Monday, January 28, 2019

Jewelry, Hair, and Make-up in the time of Mrs. Mary Chew Paca

     I was honored to be asked to speak by Janet Perkins Hall, the Volunteer Coordinator in Historic Annapolis on jewelry in the Paca House and Gardens.  It was the home of Mrs. William (Mary Chew) Paca.  The event was scheduled for 26 January 2019 during their Winter Talk Series.  That led me to think what I wanted to talk about.  I thought it would be interesting to incorporate hair and make-up into the mix.  They seemed to go hand in hand in my mind.

Eliza and I
Photo by Robin Matty

     There was no question I would ask Eliza Leigh Vincz of Silk & Sass to bring her expertise into the mix.  I was so glad she said yes and was available!  She also performs in the Ministers of Apollo Early American Music and Arts with her fiance, Erik Lichack.  She has given presentations on dressing her and others hair using the techniques of the 18th century with products that she makes.  A perfect match as I make my own jewelry!  At this talk, the plan was for her to make-up my hair.  I personally tend to not take the time with my hair for events as I use hair pieces and my caps to best advantage - that can be called lazy but also practical in the situations I find myself in - or events I find myself going to.

     I started out the presentation with a history of Mary - as how can you NOT start out a presentation without understanding who she was?  I had to set the focus of the talk.  She lived in the house from 1763 to 1774, married in her late 20's, and passed away in her late 30's.  The portrait above is of her sister, Margaret (who I actually portray during events at the site).  There is no existing portrait of Mary that  we know of; however, I would like to think there is one out there that has yet to be identified.  Otherwise, why would these two exist and the other is lost?  Oh wait, I didn't also tell you that Henrietta Maria's portrait is also out there?  Mary, where are you?  So we can at least hope that Mary looked similar to Margaret.  I am told that the curator of collections will be offering a tour that focuses on Annapolis and Colonial Painters in the coming months - something I want to attend.  

Me talking about Mary Chew Paca - a fact of me starting living history is due to
researching my own family history
Photo by Robin Matty

     I have done my research as usual.  I'm somewhat meticulous, and knowing that those in the audience may descend from the Paca family - I needed to be on point.  This included tying in orders from Annapolis merchants to businesses in London, identifing some of the jewelers and silversmiths in Annapolis in the time that Mary was living, and pointing out that Mary may have read the latest ads in the Maryland Gazette to find out what was available to her.  I included some local watch makers (including Charles Willson Peale), silversmiths, and goldsmiths.  Did she make an appointment to order items she may have wanted or needed?  If only the letters or order books that I know of had that detail.  I had some of my research materials (books) with me as well as original 18th century items to show their construction and awesomeness.  The senior historian in Annapolis was very impressed with my research and sources.  That in itself made the presentation!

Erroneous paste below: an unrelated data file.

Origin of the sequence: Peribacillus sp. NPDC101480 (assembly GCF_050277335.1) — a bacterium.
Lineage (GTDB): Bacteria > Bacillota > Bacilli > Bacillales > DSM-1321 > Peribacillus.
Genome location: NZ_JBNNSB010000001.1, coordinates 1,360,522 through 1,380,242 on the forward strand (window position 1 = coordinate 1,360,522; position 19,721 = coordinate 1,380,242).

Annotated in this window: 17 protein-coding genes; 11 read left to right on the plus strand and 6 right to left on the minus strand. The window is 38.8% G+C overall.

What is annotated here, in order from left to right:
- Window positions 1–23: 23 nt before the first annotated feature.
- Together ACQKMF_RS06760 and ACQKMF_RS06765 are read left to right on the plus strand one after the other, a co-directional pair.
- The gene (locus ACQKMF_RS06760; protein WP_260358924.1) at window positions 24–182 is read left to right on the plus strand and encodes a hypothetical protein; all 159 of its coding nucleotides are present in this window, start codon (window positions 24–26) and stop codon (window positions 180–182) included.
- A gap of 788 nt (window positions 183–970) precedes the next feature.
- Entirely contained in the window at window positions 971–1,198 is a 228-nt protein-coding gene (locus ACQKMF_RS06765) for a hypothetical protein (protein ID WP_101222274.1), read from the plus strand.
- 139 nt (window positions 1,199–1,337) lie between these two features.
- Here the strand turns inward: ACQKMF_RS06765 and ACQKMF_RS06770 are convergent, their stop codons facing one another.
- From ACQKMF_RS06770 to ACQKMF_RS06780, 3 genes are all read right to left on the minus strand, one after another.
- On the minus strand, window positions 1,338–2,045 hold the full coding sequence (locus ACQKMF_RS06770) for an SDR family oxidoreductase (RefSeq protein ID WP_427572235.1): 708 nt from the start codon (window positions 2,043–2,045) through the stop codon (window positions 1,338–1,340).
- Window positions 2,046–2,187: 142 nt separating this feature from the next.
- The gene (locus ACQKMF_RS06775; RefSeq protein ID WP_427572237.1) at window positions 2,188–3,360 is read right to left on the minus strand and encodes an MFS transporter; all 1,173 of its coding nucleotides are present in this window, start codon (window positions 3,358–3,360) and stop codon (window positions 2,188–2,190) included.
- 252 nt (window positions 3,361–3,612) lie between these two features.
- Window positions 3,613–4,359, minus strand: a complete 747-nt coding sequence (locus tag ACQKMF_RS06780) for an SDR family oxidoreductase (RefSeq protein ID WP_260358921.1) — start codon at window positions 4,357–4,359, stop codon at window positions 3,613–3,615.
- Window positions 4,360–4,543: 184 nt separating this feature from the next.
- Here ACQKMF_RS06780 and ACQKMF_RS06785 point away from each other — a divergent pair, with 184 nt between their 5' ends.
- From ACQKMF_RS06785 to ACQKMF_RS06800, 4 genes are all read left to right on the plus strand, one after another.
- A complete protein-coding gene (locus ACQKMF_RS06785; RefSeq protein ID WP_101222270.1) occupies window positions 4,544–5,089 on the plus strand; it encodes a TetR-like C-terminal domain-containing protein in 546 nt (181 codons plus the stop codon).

The event was sold out with a packed room.  There was a mixture of docents as well as interested public in attendance!  We had men and women in the audience, and we were able to talk to what influenced William and Mary, and those they would have known and associated themselves with.  Their taste in jewelry may have been in general terms or specific things that they inherited.  We do not know as it was not written down anywhere.  

     We then moved on to the hair and make-up portion of our presentation.  Eliza stepped in without missing a beat - a great team.  We wanted to show how Mary would have had her hair dressed for an evening at dinner using hair pearls from my shop.  Now, many out there think that the colonies were not fashion conscious this early on, yet in my research we know that William Eddis wrote in 1771 in his “Letters from America” that 

           “Annapolis reproduced the life of an English
             town of the day and that the changes of fashion
             in London found their way to Maryland more 
             quickly than they were adopted by many 
             persons of wealth in London itself…in short 
             very little difference is in reality observable in
             manners of the wealthy colonist and the 
             wealthy Briton.”

     Now to start the hair!  Eliza is very happy to take my very long hair and start to shape it into an 18th century style.

Oh goodness - we have started!

Pomatum and Hair Powder

In progress...

Now to the details

Things are taking shape!


Now for the rouge, lip color, and painting on the eyebrows!

A portrait in the Parlor

A close up of the back of my hair

Shenanigans in the Parlor!  Too bad it wasn't real punch.  Ha 

A selfie with Robin Matty, our photographer for the day and the curator of collections
at Historic Annapolis.

So honored that they had my book available for sale and refreshments for those who attended.  Janet is the hostess with the mostest!  My book can be purchased on Amazon, Barnes & Noble, or in my Etsy shop.